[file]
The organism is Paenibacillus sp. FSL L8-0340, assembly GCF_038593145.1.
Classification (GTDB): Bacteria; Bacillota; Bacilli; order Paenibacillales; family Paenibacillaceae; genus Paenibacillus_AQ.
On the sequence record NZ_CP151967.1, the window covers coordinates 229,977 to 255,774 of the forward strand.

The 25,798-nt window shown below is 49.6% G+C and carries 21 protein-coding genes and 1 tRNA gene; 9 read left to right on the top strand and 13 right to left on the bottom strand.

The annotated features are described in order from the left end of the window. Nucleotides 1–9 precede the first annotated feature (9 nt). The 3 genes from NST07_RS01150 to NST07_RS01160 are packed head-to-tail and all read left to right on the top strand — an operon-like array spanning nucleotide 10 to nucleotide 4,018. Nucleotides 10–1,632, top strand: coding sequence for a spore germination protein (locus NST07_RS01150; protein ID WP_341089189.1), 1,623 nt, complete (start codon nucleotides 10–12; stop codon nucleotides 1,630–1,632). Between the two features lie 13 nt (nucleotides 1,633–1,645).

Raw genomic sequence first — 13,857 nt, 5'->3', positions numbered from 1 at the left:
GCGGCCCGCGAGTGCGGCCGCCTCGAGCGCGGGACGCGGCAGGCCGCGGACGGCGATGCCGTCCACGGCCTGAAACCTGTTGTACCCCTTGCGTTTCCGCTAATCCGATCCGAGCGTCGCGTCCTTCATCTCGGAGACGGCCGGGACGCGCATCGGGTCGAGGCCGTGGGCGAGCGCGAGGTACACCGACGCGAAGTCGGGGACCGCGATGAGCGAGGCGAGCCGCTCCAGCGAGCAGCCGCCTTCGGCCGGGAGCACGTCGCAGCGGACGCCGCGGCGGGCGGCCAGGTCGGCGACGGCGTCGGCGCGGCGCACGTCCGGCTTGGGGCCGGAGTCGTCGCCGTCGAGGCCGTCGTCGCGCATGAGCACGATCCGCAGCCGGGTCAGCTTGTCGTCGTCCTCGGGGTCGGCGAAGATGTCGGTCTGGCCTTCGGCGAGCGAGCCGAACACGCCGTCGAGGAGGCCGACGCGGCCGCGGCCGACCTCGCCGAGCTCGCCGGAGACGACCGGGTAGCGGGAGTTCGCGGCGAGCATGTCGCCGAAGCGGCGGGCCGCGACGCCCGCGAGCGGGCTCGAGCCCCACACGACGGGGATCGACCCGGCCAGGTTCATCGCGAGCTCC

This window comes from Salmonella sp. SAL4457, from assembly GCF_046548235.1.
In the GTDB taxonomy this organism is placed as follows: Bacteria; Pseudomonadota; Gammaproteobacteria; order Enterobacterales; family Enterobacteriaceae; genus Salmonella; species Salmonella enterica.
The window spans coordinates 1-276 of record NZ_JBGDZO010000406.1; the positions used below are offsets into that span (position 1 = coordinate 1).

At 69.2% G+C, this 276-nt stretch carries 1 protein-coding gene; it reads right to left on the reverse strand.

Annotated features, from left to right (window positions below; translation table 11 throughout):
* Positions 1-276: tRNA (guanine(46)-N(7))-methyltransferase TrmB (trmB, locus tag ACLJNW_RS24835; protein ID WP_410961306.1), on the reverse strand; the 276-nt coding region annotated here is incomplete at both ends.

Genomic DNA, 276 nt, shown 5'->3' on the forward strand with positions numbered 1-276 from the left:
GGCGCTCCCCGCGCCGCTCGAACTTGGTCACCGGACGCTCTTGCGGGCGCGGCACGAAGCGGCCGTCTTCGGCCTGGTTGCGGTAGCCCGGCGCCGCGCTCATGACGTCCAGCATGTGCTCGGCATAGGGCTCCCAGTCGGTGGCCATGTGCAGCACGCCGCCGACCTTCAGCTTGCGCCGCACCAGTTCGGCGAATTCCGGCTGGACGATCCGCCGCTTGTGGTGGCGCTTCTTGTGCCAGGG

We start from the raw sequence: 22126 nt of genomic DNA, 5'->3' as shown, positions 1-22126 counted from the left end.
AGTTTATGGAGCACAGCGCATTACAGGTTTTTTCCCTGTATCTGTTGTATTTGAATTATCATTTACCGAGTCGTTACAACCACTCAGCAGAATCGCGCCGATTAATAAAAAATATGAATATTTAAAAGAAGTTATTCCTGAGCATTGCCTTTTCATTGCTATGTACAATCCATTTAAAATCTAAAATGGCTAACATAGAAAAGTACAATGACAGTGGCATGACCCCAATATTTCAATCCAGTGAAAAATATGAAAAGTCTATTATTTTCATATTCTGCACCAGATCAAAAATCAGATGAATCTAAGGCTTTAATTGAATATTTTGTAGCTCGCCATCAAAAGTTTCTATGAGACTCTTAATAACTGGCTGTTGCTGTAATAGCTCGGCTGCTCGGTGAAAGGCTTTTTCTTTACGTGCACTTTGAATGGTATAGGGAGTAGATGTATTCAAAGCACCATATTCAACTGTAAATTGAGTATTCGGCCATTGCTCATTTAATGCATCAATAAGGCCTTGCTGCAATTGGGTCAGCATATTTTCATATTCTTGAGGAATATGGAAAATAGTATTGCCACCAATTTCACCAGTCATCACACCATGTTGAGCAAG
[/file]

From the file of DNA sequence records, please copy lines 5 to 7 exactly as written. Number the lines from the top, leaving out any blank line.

The annotated features are described in order from the left end of the window. Nucleotides 1–9 precede the first annotated feature (9 nt). The 3 genes from NST07_RS01150 to NST07_RS01160 are packed head-to-tail and all read left to right on the top strand — an operon-like array spanning nucleotide 10 to nucleotide 4,018. Nucleotides 10–1,632, top strand: coding sequence for a spore germination protein (locus NST07_RS01150; protein ID WP_341089189.1), 1,623 nt, complete (start codon nucleotides 10–12; stop codon nucleotides 1,630–1,632). Between the two features lie 13 nt (nucleotides 1,633–1,645).

Raw genomic sequence first — 13,857 nt, 5'->3', positions numbered from 1 at the left:
GCGGCCCGCGAGTGCGGCCGCCTCGAGCGCGGGACGCGGCAGGCCGCGGACGGCGATGCCGTCCACGGCCTGAAACCTGTTGTACCCCTTGCGTTTCCGCTAATCCGATCCGAGCGTCGCGTCCTTCATCTCGGAGACGGCCGGGACGCGCATCGGGTCGAGGCCGTGGGCGAGCGCGAGGTACACCGACGCGAAGTCGGGGACCGCGATGAGCGAGGCGAGCCGCTCCAGCGAGCAGCCGCCTTCGGCCGGGAGCACGTCGCAGCGGACGCCGCGGCGGGCGGCCAGGTCGGCGACGGCGTCGGCGCGGCGCACGTCCGGCTTGGGGCCGGAGTCGTCGCCGTCGAGGCCGTCGTCGCGCATGAGCACGATCCGCAGCCGGGTCAGCTTGTCGTCGTCCTCGGGGTCGGCGAAGATGTCGGTCTGGCCTTCGGCGAGCGAGCCGAACACGCCGTCGAGGAGGCCGACGCGGCCGCGGCCGACCTCGCCGAGCTCGCCGGAGACGACCGGGTAGCGGGAGTTCGCGGCGAGCATGTCGCCGAAGCGGCGGGCCGCGACGCCCGCGAGCGGGCTCGAGCCCCACACGACGGGGATCGACCCGGCCAGGTTCATCGCGAGCTCC